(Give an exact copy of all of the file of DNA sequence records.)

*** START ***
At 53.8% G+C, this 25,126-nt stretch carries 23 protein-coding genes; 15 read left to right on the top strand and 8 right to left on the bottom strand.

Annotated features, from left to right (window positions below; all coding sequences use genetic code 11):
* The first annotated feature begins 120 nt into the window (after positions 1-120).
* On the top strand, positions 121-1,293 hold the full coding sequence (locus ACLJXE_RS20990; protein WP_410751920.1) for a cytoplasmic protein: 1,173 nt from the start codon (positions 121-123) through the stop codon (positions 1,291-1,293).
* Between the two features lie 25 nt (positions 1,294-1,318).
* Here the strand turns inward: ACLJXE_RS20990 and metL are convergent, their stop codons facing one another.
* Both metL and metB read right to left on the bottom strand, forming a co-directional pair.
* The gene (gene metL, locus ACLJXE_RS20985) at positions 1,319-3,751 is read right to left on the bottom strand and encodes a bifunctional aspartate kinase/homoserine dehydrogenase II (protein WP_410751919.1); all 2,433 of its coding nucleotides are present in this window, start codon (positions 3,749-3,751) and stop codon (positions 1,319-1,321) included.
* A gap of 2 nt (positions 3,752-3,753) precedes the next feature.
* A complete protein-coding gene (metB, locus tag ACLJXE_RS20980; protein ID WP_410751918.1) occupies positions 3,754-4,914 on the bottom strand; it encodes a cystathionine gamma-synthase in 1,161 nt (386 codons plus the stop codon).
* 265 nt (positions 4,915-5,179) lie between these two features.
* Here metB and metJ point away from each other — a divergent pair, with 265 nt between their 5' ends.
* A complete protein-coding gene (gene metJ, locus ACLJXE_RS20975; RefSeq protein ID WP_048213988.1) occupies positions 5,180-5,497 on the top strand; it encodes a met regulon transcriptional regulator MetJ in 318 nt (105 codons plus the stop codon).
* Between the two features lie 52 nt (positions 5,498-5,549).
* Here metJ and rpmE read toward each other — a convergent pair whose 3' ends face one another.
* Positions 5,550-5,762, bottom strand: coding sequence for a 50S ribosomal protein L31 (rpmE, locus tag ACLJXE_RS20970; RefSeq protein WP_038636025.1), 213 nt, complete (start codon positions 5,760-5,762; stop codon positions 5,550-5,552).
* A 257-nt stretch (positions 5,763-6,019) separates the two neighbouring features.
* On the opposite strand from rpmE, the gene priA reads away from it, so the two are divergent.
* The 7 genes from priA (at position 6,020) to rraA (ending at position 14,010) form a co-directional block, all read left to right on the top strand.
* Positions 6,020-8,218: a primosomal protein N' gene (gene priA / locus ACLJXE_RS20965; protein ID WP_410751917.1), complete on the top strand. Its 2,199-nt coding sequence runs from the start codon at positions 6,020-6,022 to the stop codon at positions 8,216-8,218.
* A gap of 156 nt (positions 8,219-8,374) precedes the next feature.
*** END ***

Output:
At 53.8% G+C, this 25,126-nt stretch carries 23 protein-coding genes; 15 read left to right on the top strand and 8 right to left on the bottom strand.

Annotated features, from left to right (window positions below; all coding sequences use genetic code 11):
* The first annotated feature begins 120 nt into the window (after positions 1-120).
* On the top strand, positions 121-1,293 hold the full coding sequence (locus ACLJXE_RS20990; protein WP_410751920.1) for a cytoplasmic protein: 1,173 nt from the start codon (positions 121-123) through the stop codon (positions 1,291-1,293).
* Between the two features lie 25 nt (positions 1,294-1,318).
* Here the strand turns inward: ACLJXE_RS20990 and metL are convergent, their stop codons facing one another.
* Both metL and metB read right to left on the bottom strand, forming a co-directional pair.
* The gene (gene metL, locus ACLJXE_RS20985) at positions 1,319-3,751 is read right to left on the bottom strand and encodes a bifunctional aspartate kinase/homoserine dehydrogenase II (protein WP_410751919.1); all 2,433 of its coding nucleotides are present in this window, start codon (positions 3,749-3,751) and stop codon (positions 1,319-1,321) included.
* A gap of 2 nt (positions 3,752-3,753) precedes the next feature.
* A complete protein-coding gene (metB, locus tag ACLJXE_RS20980; protein ID WP_410751918.1) occupies positions 3,754-4,914 on the bottom strand; it encodes a cystathionine gamma-synthase in 1,161 nt (386 codons plus the stop codon).
* 265 nt (positions 4,915-5,179) lie between these two features.
* Here metB and metJ point away from each other — a divergent pair, with 265 nt between their 5' ends.
* A complete protein-coding gene (gene metJ, locus ACLJXE_RS20975; RefSeq protein ID WP_048213988.1) occupies positions 5,180-5,497 on the top strand; it encodes a met regulon transcriptional regulator MetJ in 318 nt (105 codons plus the stop codon).
* Between the two features lie 52 nt (positions 5,498-5,549).
* Here metJ and rpmE read toward each other — a convergent pair whose 3' ends face one another.
* Positions 5,550-5,762, bottom strand: coding sequence for a 50S ribosomal protein L31 (rpmE, locus tag ACLJXE_RS20970; RefSeq protein WP_038636025.1), 213 nt, complete (start codon positions 5,760-5,762; stop codon positions 5,550-5,552).
* A 257-nt stretch (positions 5,763-6,019) separates the two neighbouring features.
* On the opposite strand from rpmE, the gene priA reads away from it, so the two are divergent.
* The 7 genes from priA (at position 6,020) to rraA (ending at position 14,010) form a co-directional block, all read left to right on the top strand.
* Positions 6,020-8,218: a primosomal protein N' gene (gene priA / locus ACLJXE_RS20965; protein ID WP_410751917.1), complete on the top strand. Its 2,199-nt coding sequence runs from the start codon at positions 6,020-6,022 to the stop codon at positions 8,216-8,218.
* A gap of 156 nt (positions 8,219-8,374) precedes the next feature.